When I was a boy, I heard of him, the same way that I heard of champions like George Headley, Herb McKenley, Arthur Wint, and Alfred Valentine, and when I became a young man, I finally saw him play, although he had passed his best and retired by then.What I saw, however, convinced me even then of what I had heard and read before from many people. He was the best footballer Jamaica had ever produced; he was an all-round sportsman beyond the ordinary; and he was, without a single doubt, the greatest all-round sportsman Jamaica had ever produced.Lindy Delapenha, schooled at Central Branch Primary and St Aloysius Primary, Wolmer’s Boys and Munro College, was a little man, but a multi-talented and skilful one. In fact, by showing his football prowess by the time he was 12 and representing Wolmer’s in Manning Cup football, in many ways he was a child prodigy.Before he left Wolmer’s for Munro, he had represented the school in football, cricket, track and field, and boxing, and while at Munro, he paraded his skills for all to see, and to enjoy, representing the school and winning ‘colours’ in football, cricket, tennis, boxing, gymnastics, hockey, and track and field.In 1945, in his last year in school, he did the unthinkable, and he did it on two occasions.GREAT FEATSFirst, he led Munro to the Boys’ Championship title, and he did it almost single-handedly.In the two-day event, he ran a total of 16 races, eight heats and eight finals, and finished first in the 880 yards and the mile, second in the 220 and 440 yards, the 120 yards hurdles, the long jump, and the sprint relay, and third in the 100 yards.The second unthinkable thing came in the Olivier Shield final against Calabar. With 10 minutes to go in the match, Calabar were leading 4-1, and with Delapenha on the warpath, it was soon 4-4 before, with one minute to go, Munro won a penalty and sealed the issue from the spot.That remains, to this day, one of the finest climaxes to any football match in this country, or indeed anywhere in the world.Although Delapenha played all-schools football and cricket and will be remembered as the most gifted schoolboy sportsman, even better than Franz Alexander and Micky West from Wolmer’s, his legacy is football, whether it is flying down the wing and ‘centreing’ the ball for hungry strikers or driving through the middle and peppering goalkeepers with stinging shots.His football exploits saw him becoming the first Jamaican and one of the first black men to play professional football in England when he joined Portsmouth in 1948, and later Middlesborough, where he was the leading scorer for a few years, and then Mansfield Town.Before returning home in 1964, he played for Hereford United and Burton Albion.Lindy Delapenha was an avid golfer in his later years, and he also played it well.I will always cherish the days he played for Boys’ Town and for Real Mona United in local football, however, and I will always remember his still twinkling feet and those delicately and accurately placed shots from the penalty spot.It is a pity they never twinkled a lot for Jamaica. He was the best, bar none.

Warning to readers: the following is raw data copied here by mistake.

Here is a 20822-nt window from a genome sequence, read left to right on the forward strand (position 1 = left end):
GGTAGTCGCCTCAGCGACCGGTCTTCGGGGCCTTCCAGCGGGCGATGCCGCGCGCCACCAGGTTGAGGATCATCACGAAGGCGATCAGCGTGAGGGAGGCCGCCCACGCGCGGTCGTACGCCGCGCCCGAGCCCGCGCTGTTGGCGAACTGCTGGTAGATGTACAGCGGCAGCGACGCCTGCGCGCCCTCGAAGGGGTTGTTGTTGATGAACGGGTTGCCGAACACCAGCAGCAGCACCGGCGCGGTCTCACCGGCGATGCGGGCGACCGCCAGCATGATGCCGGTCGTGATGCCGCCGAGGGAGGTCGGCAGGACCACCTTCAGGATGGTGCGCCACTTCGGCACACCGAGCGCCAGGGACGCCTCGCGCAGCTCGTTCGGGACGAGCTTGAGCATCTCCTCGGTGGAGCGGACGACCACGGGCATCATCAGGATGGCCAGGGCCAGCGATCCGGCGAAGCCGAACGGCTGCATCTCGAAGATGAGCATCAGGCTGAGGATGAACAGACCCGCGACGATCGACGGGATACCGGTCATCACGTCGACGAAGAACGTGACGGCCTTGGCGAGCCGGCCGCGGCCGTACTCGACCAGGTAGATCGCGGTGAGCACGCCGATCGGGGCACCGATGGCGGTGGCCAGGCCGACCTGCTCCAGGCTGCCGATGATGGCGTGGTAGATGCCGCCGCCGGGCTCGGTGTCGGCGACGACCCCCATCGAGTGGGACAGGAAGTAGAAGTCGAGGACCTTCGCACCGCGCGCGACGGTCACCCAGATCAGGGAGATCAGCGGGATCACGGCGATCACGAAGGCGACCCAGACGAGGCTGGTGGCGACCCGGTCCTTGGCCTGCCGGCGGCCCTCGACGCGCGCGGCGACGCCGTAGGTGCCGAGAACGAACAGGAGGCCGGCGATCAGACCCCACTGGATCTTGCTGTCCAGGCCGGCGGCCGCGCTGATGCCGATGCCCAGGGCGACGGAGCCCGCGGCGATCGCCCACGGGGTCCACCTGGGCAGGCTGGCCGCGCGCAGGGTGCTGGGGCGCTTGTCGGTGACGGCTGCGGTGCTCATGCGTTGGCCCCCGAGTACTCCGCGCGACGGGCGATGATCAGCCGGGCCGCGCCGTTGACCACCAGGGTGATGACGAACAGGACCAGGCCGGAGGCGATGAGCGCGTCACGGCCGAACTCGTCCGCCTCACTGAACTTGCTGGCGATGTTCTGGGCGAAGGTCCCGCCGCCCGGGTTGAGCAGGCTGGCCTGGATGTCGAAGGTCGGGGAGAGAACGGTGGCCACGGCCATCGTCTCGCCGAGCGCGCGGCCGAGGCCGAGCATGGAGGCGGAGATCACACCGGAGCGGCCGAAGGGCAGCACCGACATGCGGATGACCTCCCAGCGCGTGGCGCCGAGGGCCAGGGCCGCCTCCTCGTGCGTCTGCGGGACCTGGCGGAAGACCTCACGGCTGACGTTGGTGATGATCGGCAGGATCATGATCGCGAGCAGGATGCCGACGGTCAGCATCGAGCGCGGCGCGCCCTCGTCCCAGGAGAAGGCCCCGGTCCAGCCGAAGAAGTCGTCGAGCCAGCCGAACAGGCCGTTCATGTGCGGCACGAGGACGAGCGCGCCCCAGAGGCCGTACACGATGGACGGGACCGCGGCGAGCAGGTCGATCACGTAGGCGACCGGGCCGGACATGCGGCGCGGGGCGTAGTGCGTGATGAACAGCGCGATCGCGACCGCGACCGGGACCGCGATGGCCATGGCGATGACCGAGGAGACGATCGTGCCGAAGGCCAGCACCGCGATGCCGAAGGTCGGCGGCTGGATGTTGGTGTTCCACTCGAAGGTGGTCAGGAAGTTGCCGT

Each spring, Dowty’s organization sponsors a career expo for local eighth-graders, who get to build toolboxes, lay brick and use a jackhammer – and each year, the two-day event has gotten more popular. The idea is to plant seeds early – with some trades organizations hoping to capitalize on the popularity of children’s TV program “Bob the Builder” and home-improvement shows, including “Extreme Makeover: Home Edition” and “Trading Spaces: Boys vs. Girls.” Some trades organizations, such as the Associated Builders and Contractors, or ABC, have partnerships with the Boy Scouts of America and Junior Achievement. They offer training programs in Spanish. And still others, including Chicago Women in Trades, send speakers to schools to get more girls interested in a traditionally male-dominated field. Trades organizations also hope to supplant the notion that a college degree is the only path to a good career, creating an atmosphere more like that in Europe, where trades such as plumber, electrician and carpenter are often regarded as attractive professions with steady work and high stature for skilled technicians. “We say, ‘apprenticeship is the other four-year degree,”‘ says Bob Piper, vice president of work force development for the Arlington, Va.-based ABC, which has chapters across the country. And increasingly, some jobs such as construction management do require a college degree – and offer competitive starting salaries for graduates. “And yet nobody’s saying, ‘Hey, this is a good career,”‘ says Michael Holland, executive vice president of the American Council for Construction Education, based in San Antonio, Texas. The northern chapter of the California Professional Association of Specialty Contractors recruited 65 high school graduates for its first internship program this past summer. Of those, 35 completed the program – and 12 are staying to work in the trades. “We’re not going to change this overnight. But if these kids get an honest look and hear it from each other, they can see there’s an opportunity,” says Brian Peters, a board member for the California group, which noticed a big change in the group of young interns who showed up for orientation “slouching in the chairs, hats on backward.” By the end-of-summer banquet, he says, “it was shiny shoes, sitting up straight, bright-eyed, realizing they’d accomplished something.” Amy Stafford, now an 18-year-old college freshman, was one of the 35 who finished an internship, hers at a plumbing company in Rocklin, Calif. “I didn’t worry about getting greasy cutting gas pipe, and I didn’t worry about having to wear work boots and carrying heavy things,” Stafford says. “I loved my job. I loved the people.” For now, she plans to continue her studies in criminology at Fresno State University, where she’s attending on a track scholarship. But she’s grown to see the trades in a new light. “At this point in my life, if I wasn’t in college, I would definitely consider going into a trade,” she says. 160Want local news?Sign up for the Localist and stay informed Something went wrong. Please try again.subscribeCongratulations! You’re all set! CHICAGO – There’s no shortage of work for Mike Kirby, a 21-year-old apprentice electrician in Iowa who’s lately been on the job 10 hours a day, seven days a week. He and others in the traditional trades are in great demand throughout the country, with many trades groups and employers hotly recruiting high school students to try and fill the growing need for everything from plumbers to bricklayers and drywallers. Yet despite the opportunities, the jobs are proving a tough sell – not only to young people but to their parents and school counselors, who don’t always see the trades as a desirable option. “That’s the way it’s preached: ‘If you don’t go to college, you can’t do anything.’ But obviously that’s not true,” says Kirby, who’ll finish his apprenticeship with Shaw Electric in Davenport, Iowa, next year. AD Quality Auto 360p 720p 1080p Top articles1/5READ MOREBlues bury Kings early with four first-period goals He expects to make $18 an hour once he finishes and hopes that will increase to as much as $25 an hour in the years to come. Officials at organizations that represent the construction trades say national age-specific statistics aren’t available. But they note U.S. Bureau of Labor Statistics estimates that the industry will need to add 100,000 jobs a year each year through 2012, while also filling an additional 90,000 openings annually for positions vacated by retiring baby boomers and those leaving the industry for other reasons. Some believe the labor shortage will only become more severe as the need for skilled workers increases on the hurricane-ravaged Gulf Coast and in regions with housing booms. “Do we have an immediate crisis? Probably not. Will we in five years? Absolutely,” says Gary Dowty, executive vice president of the Lake County Contractors Association, based in north suburban Chicago. Already, he’s seen several baby boomer trades workers take early retirement – “good retirement and pensions,” he notes. “They can afford to retire at 55 or 60 and they’re doing it.”